I guess the point I'm trying to convey here is that there really isn't much of a need to populate your campaign world with super-powered NPCs and monsters. Keeping a game "low-powered" might not be to everyone's taste, but players and GMs should try to get at least one campaign in where the PCs are kept at the lower end of the system's power scale. For something like D&D, this would probably mean a campaign that keeps PCs at 1-3rd level, with perhaps attaining 4th level right before the climactic end of the campaign. For a system like GURPS, this might mean PCs kept around the 50-point range. At this end of the power scale, there's a challenge for both sides of the table - the players have to learn how to take on challenges in ways that don't necessarily rely on statistical inevitability for success, and the GM has to find ways to challenge the PCs that extends beyond "just throw bigger monsters at them", meaning ways to make, say, the humble goblin into a foe to fear once again - something that is actually going to be difficult for GMs whose natural inclination is to power up their PCs as fast as possible so they can be presented with "real" challenges...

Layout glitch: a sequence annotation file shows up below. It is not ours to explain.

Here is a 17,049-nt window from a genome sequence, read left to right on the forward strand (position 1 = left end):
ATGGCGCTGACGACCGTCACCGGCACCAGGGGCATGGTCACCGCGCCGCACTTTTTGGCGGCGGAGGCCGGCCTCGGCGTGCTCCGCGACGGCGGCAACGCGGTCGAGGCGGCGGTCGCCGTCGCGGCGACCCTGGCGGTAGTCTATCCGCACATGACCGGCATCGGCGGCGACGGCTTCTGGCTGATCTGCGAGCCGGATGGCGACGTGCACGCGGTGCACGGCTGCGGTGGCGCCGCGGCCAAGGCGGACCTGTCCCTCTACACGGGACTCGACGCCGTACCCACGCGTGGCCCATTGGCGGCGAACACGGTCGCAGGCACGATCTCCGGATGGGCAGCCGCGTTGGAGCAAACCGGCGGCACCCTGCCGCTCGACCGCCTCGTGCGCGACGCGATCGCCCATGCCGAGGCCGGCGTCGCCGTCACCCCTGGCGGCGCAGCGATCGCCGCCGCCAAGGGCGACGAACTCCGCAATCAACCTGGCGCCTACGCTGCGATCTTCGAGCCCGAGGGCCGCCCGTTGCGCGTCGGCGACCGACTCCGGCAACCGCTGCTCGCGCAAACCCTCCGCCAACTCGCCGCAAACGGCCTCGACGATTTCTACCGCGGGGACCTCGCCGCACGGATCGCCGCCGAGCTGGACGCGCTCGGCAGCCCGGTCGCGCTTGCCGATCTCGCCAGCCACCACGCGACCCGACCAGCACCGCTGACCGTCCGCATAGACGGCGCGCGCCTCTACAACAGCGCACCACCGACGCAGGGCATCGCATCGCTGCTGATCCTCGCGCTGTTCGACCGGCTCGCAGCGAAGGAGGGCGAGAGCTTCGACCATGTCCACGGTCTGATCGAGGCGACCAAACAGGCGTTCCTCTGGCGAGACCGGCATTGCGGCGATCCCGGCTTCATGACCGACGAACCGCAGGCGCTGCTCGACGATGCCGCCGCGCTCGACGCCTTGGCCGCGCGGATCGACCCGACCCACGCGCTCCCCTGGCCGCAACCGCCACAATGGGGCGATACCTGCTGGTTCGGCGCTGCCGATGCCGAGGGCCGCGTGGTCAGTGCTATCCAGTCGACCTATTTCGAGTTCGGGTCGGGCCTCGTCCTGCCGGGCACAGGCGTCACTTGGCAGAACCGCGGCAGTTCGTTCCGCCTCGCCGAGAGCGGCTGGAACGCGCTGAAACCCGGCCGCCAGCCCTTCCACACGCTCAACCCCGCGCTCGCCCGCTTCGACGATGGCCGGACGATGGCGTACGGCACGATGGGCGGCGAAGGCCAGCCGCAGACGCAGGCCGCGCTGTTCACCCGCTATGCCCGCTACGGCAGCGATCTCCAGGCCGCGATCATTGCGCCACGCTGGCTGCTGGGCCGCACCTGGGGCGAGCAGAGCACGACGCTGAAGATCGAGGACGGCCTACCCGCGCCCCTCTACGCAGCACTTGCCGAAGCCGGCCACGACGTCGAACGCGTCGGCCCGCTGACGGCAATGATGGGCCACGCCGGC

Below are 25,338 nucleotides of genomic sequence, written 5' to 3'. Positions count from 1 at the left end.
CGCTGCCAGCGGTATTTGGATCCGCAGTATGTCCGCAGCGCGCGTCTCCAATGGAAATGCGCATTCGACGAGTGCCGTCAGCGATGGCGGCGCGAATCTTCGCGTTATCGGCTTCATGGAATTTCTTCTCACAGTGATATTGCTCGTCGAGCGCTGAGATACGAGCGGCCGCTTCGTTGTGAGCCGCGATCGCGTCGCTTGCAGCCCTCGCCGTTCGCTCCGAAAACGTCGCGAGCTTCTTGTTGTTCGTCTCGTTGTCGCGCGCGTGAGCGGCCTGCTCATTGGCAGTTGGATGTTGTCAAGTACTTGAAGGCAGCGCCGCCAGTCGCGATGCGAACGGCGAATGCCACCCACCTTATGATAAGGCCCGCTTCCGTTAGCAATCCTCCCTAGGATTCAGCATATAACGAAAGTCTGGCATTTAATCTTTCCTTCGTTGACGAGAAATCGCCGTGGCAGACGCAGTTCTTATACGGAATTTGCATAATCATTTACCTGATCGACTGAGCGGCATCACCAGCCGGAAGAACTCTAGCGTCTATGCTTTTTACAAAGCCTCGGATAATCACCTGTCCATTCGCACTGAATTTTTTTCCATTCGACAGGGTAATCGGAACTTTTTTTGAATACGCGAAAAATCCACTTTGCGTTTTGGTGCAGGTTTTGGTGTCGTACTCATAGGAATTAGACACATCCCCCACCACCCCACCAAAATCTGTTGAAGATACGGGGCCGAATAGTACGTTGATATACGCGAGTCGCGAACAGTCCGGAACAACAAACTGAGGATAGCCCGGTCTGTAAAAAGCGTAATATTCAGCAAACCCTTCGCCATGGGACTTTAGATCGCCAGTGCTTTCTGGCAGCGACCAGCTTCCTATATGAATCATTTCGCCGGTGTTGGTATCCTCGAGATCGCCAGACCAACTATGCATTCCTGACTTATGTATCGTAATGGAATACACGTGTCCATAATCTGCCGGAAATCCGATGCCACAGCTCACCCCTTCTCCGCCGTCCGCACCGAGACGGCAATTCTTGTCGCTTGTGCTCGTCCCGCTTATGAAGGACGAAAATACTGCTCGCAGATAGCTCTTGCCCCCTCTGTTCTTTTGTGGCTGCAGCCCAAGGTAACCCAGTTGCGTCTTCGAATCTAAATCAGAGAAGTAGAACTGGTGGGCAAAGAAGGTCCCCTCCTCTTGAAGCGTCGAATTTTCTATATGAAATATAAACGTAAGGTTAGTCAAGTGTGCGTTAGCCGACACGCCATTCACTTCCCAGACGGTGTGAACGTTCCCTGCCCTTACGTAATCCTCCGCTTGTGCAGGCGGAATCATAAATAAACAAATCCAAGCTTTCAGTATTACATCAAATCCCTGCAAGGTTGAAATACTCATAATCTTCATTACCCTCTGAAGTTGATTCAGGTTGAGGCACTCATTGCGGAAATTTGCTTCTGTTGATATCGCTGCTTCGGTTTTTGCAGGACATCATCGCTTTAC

Anyhow, give the article a read, and let me know what you think, keeping in mind more the philosophy behind the argument and less the mechanics used to represent it.


trollsmyth said...

Some folks over at developed a version of 3.x thye called "E6". It was basically D&D, but with a level cap of 6th. After that, the only thing you could acquire were more feats, I think. You can read the details here:

It's interesting to see this argument slide back and forth. I remember Dragon articles from back in the day explaining how your average villager must be at least a 3rd level fighter because of all the deer and kobold raiders they've killed, and how villages shouldn't be simply wiped out if the PCs decided to raid them.

For a standard D&D game, I prefer to keep most NPCs at the low end of things, but pepper the world conservatively with exceptional characters. Most organizations have a few level 2s and maybe a level 3 in them, and others have some really exceptional characters.